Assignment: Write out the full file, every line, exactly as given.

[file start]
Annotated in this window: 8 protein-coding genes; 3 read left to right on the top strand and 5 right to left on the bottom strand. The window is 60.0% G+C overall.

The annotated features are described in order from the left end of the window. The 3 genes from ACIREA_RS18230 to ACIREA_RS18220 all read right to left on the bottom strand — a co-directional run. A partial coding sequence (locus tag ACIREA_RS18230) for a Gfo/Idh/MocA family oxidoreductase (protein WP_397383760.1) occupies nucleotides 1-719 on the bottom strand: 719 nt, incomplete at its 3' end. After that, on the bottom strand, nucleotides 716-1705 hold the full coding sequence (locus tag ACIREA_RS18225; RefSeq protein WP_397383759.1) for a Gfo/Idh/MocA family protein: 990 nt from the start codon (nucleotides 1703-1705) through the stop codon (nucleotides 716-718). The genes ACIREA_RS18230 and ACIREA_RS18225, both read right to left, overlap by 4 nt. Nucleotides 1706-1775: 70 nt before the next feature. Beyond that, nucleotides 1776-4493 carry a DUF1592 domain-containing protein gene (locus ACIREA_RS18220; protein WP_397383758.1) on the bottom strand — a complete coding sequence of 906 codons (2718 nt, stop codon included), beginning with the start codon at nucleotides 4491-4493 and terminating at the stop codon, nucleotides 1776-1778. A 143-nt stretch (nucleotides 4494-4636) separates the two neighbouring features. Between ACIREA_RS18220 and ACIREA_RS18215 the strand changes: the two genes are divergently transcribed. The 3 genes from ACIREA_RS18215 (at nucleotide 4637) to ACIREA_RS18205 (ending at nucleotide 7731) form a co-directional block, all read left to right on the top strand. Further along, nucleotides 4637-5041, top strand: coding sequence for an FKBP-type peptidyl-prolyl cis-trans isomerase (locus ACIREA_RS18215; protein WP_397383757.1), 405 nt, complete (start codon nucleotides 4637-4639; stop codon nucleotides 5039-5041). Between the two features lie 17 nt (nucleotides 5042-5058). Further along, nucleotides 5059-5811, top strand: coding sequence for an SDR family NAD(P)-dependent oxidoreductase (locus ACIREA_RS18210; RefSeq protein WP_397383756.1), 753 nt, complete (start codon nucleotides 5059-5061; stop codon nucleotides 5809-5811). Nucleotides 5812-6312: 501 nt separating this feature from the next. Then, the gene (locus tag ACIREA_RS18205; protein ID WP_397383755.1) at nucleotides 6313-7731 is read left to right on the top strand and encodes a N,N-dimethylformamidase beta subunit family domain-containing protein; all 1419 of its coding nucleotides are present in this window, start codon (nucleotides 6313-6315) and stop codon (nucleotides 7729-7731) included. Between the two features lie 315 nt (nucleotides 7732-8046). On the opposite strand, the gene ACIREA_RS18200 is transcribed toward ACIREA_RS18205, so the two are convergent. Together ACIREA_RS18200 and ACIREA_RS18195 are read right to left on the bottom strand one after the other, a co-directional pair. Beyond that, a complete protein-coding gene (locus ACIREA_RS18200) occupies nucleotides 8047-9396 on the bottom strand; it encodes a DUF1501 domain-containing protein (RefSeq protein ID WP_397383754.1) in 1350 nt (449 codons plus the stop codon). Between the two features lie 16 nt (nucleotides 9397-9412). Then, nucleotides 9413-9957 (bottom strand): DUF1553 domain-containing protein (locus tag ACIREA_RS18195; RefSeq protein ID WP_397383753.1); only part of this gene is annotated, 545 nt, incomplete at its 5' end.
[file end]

Annotated in this window: 8 protein-coding genes; 3 read left to right on the top strand and 5 right to left on the bottom strand. The window is 60.0% G+C overall.

The annotated features are described in order from the left end of the window. The 3 genes from ACIREA_RS18230 to ACIREA_RS18220 all read right to left on the bottom strand — a co-directional run. A partial coding sequence (locus tag ACIREA_RS18230) for a Gfo/Idh/MocA family oxidoreductase (protein WP_397383760.1) occupies nucleotides 1-719 on the bottom strand: 719 nt, incomplete at its 3' end. After that, on the bottom strand, nucleotides 716-1705 hold the full coding sequence (locus tag ACIREA_RS18225; RefSeq protein WP_397383759.1) for a Gfo/Idh/MocA family protein: 990 nt from the start codon (nucleotides 1703-1705) through the stop codon (nucleotides 716-718). The genes ACIREA_RS18230 and ACIREA_RS18225, both read right to left, overlap by 4 nt. Nucleotides 1706-1775: 70 nt before the next feature. Beyond that, nucleotides 1776-4493 carry a DUF1592 domain-containing protein gene (locus ACIREA_RS18220; protein WP_397383758.1) on the bottom strand — a complete coding sequence of 906 codons (2718 nt, stop codon included), beginning with the start codon at nucleotides 4491-4493 and terminating at the stop codon, nucleotides 1776-1778. A 143-nt stretch (nucleotides 4494-4636) separates the two neighbouring features. Between ACIREA_RS18220 and ACIREA_RS18215 the strand changes: the two genes are divergently transcribed. The 3 genes from ACIREA_RS18215 (at nucleotide 4637) to ACIREA_RS18205 (ending at nucleotide 7731) form a co-directional block, all read left to right on the top strand. Further along, nucleotides 4637-5041, top strand: coding sequence for an FKBP-type peptidyl-prolyl cis-trans isomerase (locus ACIREA_RS18215; protein WP_397383757.1), 405 nt, complete (start codon nucleotides 4637-4639; stop codon nucleotides 5039-5041). Between the two features lie 17 nt (nucleotides 5042-5058). Further along, nucleotides 5059-5811, top strand: coding sequence for an SDR family NAD(P)-dependent oxidoreductase (locus ACIREA_RS18210; RefSeq protein WP_397383756.1), 753 nt, complete (start codon nucleotides 5059-5061; stop codon nucleotides 5809-5811). Nucleotides 5812-6312: 501 nt separating this feature from the next. Then, the gene (locus tag ACIREA_RS18205; protein ID WP_397383755.1) at nucleotides 6313-7731 is read left to right on the top strand and encodes a N,N-dimethylformamidase beta subunit family domain-containing protein; all 1419 of its coding nucleotides are present in this window, start codon (nucleotides 6313-6315) and stop codon (nucleotides 7729-7731) included. Between the two features lie 315 nt (nucleotides 7732-8046). On the opposite strand, the gene ACIREA_RS18200 is transcribed toward ACIREA_RS18205, so the two are convergent. Together ACIREA_RS18200 and ACIREA_RS18195 are read right to left on the bottom strand one after the other, a co-directional pair. Beyond that, a complete protein-coding gene (locus ACIREA_RS18200) occupies nucleotides 8047-9396 on the bottom strand; it encodes a DUF1501 domain-containing protein (RefSeq protein ID WP_397383754.1) in 1350 nt (449 codons plus the stop codon). Between the two features lie 16 nt (nucleotides 9397-9412). Then, nucleotides 9413-9957 (bottom strand): DUF1553 domain-containing protein (locus tag ACIREA_RS18195; RefSeq protein ID WP_397383753.1); only part of this gene is annotated, 545 nt, incomplete at its 5' end.